The Minnesota Department of Natural Resources has temporarily repealed a requirement that hunters use non-toxic, lead-free ammunition in special hunts in state parks, because of an ongoing ammunition shortage.
Late last year, the DNR announced it would ban the use of lead bullets at state Scientific and Natural Areas (SNAs) that regularly allow hunting, and at special hunts at state parks and SNAs.
The decision followed a petition by the Friends of Minnesota Scientific and Natural Areas, which asked for a broader ban on lead shot and lead fishing tackle in SNAs and state parks because of the negative impacts lead has on human health and the environment. This includes the poisoning of iconic wildlife in the state such as eagles and loons.
But last month, the state agency adopted an emergency rule repealing the requirement to use nontoxic ammunition in state park special hunts, because of an ongoing, nationwide ammunition shortage.
“Ammunition that meets non-toxic requirements for hunting in state park special hunts is not readily available and could significantly reduce participation this year. This would reduce the deer population management benefits of these special hunts, adversely affecting other natural resources in state parks,” wrote DNR commissioner Sarah Strommen.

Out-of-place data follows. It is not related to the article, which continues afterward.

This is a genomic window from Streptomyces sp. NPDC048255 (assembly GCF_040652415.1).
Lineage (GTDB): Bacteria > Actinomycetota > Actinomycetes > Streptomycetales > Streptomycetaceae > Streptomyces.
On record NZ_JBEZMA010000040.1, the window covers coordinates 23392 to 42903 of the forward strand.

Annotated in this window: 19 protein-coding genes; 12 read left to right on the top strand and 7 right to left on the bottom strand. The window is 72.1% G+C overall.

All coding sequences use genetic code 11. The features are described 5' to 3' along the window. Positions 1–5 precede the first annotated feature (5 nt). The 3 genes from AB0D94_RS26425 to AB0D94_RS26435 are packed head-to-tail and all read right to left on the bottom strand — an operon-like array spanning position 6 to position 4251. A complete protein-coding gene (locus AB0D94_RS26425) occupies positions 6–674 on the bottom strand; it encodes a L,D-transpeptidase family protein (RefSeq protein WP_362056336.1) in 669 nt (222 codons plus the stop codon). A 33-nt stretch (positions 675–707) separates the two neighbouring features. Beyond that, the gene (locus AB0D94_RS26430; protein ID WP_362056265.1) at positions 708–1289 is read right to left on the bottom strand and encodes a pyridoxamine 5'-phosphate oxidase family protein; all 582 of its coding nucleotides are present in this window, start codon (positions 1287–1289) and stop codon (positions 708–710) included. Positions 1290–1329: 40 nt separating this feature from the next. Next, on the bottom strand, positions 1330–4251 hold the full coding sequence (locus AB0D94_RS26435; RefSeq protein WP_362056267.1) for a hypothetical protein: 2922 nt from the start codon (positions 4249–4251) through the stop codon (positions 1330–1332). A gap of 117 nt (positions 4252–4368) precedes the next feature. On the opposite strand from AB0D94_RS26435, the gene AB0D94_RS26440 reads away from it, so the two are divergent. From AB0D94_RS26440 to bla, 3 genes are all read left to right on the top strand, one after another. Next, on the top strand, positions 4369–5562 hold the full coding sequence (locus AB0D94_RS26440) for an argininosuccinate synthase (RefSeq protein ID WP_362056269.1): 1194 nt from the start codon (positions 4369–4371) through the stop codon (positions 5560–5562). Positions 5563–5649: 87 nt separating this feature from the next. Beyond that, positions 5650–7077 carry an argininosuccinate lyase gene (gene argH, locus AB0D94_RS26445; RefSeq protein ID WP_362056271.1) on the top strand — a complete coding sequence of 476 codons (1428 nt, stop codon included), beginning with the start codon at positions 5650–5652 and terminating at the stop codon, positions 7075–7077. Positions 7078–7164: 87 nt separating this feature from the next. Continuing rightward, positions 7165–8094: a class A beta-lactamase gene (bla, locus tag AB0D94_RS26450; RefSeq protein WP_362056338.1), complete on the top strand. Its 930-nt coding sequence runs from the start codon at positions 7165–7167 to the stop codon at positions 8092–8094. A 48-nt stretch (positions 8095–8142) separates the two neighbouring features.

The agency had heard from hunters that they wouldn’t be able to comply with the regulation, said Barb Keller, big game program leader for the DNR.
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DNR officials stress that the repeal only impacts this fall’s hunting season. It’s “just a moratorium for this year,” Keller said.
The Friends of Minnesota Scientific and Natural Areas was notified in advance of the DNR’s intent to repeal the requirement, said Board Chair Tom Casey.
“We view this as a hiccup and something that we are going to be working with the DNR to work through those issues, and hopefully get back on track to help the DNR fulfill its commitment,” Casey said.
Minnesota has outlawed lead shot for waterfowl hunting since 1987, but for years environmental groups have pushed for broader requirements of nontoxic tackle and ammunition across the state.
The DNR has resisted implementing more far-reaching bans on lead bullets or fishing tackle, arguing that’s a matter more appropriate for the legislature to address, given the number of stakeholders involved.
Casey said his group plans to be back pushing its case at the state legislature again next session.
“I think hunters and fishers really can burnish their reputation by being even more conservationist than they are now, by helping us get this through to make everybody safer, and protect wildlife.”